More Tool than you can handle
Get a room, already. via Mike Tidmus.
I just couldn’t make it through the looong Vanity Fair piece, Prisoner of Conscience, on The Tool John McCain. It’s another attempt for the “maverick” to explain his lack of integrity or ability to hold fast to any political position — or why he is compelled to continually hump Dear Leader.
In the real world, one would call this guy a flip flopper, but McPain manages to hold onto onto this “maverick” label.
Today’s story is that he’s just “faking it” when he coos and moans for the winger social fringe.
“Yes, he’s a social conservative, but his heart isn’t in this stuff,” one former aide told me, referring to McCain’s instinctual unwillingness to impose on others his personal views about issues such as religion, sexuality, and abortion. “But he has to pretend [that it is], and he’s not a good enough actor to pull it off. He just can’t fake it well enough.”
The article does illuminate the Arizona senator’s craven desire to court the fundies at all costs for his presidential run, even if his statements are all over the map from venue to venue, or, hell — segment to segment during the same program.
[Chris Matthews of MSNBC’s Hardball] wants to know McCain’s views on the prevalence of gay people in all walks of life, a subject whose predicate is the scandal involving Representative Mark Foley and his come-hither instant-messaging with congressional pages. “Should gay marriage be allowed?,” Matthews asks.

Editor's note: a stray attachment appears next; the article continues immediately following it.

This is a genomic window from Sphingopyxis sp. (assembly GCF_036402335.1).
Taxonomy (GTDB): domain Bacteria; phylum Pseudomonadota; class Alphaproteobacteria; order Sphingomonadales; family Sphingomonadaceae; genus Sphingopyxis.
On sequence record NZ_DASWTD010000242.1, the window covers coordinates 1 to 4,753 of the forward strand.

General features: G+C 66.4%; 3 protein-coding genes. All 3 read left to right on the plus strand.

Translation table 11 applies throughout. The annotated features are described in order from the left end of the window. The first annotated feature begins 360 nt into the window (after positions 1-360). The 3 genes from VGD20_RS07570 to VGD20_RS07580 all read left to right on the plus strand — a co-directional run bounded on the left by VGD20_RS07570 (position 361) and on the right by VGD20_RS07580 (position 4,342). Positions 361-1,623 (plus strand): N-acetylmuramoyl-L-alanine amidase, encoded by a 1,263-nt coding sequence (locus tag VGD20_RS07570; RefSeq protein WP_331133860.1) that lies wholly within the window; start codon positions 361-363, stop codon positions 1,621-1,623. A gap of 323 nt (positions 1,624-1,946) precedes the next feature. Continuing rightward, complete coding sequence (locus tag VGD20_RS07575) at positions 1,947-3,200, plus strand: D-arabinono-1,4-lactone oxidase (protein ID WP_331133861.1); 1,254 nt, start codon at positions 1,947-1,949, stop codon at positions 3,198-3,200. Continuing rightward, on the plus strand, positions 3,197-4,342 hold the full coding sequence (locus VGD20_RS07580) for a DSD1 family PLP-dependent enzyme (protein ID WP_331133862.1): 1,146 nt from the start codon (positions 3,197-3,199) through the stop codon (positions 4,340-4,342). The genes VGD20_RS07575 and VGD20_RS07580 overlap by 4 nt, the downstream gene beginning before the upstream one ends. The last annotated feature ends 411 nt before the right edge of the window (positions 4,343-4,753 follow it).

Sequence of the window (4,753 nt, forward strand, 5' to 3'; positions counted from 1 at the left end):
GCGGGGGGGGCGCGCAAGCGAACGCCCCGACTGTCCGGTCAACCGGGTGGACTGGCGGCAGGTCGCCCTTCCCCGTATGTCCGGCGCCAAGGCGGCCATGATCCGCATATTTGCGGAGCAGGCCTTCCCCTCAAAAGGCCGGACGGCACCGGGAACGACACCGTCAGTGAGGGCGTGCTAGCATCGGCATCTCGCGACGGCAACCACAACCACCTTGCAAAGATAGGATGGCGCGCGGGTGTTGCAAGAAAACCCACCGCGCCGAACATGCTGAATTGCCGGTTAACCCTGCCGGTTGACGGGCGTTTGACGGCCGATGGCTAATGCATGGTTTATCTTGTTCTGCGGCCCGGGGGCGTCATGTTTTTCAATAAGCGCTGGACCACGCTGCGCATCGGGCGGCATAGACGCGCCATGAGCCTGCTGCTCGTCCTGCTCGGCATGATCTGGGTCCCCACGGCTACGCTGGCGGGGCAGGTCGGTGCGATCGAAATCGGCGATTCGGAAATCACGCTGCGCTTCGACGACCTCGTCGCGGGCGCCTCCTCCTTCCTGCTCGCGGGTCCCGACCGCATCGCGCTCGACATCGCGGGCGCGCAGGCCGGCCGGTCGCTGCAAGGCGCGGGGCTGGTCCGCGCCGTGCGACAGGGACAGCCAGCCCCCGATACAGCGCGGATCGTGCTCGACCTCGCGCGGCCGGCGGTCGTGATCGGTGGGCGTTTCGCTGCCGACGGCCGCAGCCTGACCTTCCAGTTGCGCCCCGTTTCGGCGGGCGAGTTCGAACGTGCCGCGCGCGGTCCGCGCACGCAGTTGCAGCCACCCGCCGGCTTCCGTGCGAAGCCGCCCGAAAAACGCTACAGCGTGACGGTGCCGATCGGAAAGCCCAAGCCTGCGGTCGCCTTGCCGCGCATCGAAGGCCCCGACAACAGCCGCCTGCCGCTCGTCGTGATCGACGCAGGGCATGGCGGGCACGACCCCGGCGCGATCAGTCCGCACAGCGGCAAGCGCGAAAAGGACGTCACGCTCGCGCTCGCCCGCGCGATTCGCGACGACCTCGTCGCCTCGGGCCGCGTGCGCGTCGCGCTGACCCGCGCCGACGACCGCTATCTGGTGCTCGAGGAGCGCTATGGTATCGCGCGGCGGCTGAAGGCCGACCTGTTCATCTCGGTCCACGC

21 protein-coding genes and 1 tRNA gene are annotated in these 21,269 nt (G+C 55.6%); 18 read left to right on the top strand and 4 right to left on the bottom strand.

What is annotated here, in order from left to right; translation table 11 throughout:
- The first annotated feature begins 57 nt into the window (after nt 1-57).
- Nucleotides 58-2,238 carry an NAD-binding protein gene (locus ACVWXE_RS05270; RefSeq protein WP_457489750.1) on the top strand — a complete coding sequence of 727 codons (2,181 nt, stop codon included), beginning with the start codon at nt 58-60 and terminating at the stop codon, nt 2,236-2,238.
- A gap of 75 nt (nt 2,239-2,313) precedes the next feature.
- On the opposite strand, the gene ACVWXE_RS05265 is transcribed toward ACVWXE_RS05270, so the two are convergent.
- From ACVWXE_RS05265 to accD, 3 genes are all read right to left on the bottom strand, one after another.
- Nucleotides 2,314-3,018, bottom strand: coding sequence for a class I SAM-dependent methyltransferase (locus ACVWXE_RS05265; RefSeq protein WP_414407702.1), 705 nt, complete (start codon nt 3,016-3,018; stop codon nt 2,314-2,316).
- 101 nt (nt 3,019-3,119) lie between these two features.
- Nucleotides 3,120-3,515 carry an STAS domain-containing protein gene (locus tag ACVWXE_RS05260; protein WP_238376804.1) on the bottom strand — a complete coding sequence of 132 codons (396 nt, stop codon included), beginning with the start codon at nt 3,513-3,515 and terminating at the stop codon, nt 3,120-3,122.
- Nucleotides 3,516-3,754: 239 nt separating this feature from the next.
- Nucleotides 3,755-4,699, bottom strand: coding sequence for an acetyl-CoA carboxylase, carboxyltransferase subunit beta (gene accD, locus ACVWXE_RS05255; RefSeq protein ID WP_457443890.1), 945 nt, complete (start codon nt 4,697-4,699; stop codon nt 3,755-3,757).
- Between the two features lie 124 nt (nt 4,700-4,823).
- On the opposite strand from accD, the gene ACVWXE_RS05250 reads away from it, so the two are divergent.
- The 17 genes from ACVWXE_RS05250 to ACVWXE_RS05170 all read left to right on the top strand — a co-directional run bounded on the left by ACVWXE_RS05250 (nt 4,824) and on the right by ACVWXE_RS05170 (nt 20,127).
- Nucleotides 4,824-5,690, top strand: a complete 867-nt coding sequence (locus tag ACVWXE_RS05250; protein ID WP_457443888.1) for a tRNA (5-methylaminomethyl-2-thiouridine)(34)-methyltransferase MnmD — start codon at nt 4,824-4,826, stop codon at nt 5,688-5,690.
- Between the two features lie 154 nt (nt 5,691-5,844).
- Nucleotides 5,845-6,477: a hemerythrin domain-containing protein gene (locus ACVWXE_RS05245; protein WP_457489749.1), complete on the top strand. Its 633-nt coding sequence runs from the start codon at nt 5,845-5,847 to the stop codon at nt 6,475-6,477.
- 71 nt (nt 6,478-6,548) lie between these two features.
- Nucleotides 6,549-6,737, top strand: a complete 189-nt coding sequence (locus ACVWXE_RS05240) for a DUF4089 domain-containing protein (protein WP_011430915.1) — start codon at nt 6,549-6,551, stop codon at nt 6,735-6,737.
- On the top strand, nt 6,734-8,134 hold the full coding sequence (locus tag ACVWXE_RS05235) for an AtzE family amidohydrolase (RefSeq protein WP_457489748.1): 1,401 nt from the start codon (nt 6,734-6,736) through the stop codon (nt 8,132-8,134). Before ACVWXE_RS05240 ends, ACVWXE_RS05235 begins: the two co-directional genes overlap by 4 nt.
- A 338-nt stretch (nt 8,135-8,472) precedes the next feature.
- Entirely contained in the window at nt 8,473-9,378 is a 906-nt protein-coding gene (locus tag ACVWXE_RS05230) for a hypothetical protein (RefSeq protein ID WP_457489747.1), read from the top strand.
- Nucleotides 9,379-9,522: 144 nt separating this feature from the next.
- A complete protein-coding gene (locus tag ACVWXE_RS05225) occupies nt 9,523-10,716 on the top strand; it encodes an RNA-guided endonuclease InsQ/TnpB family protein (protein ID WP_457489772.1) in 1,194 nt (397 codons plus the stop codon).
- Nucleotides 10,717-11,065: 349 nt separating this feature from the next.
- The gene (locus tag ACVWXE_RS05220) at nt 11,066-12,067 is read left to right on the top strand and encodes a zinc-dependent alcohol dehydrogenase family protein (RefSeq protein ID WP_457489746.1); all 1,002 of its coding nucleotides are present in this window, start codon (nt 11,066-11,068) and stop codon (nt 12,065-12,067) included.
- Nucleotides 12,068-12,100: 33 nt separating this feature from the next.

“I think that gay marriage should be allowed, if there’s a ceremony kind of thing, if you want to call it that,” McCain answers, searching in vain for the less loaded phrases he knows are out there somewhere, such as “commitment ceremony” or “civil union.” “I don’t have any problem with that, but I do believe in preserving the sanctity of the union between man and woman.” It may not be clear just what McCain is trying to say, but it’s easy to see how his words could be skewed in a direction that the Republican right might not like at all.
Fast-forward to the next commercial break, during which McCain and Matthews reposition themselves from the stage to the auditorium floor to take questions from the students. McCain’s longtime political strategist, John Weaver, a lanky, laconic Texan, moves in to whisper some advice. The next question is about the pending federal farm bill, and McCain repeats his long-standing opposition to certain agricultural subsidies.
But then, out of nowhere, he adds, “Could I just mention one other thing? On the issue of the gay marriage, I believe if people want to have private ceremonies, that’s fine. I do not believe that gay marriages should be legal.” There: he said it, the right words for his right flank.
A poll is after the flip.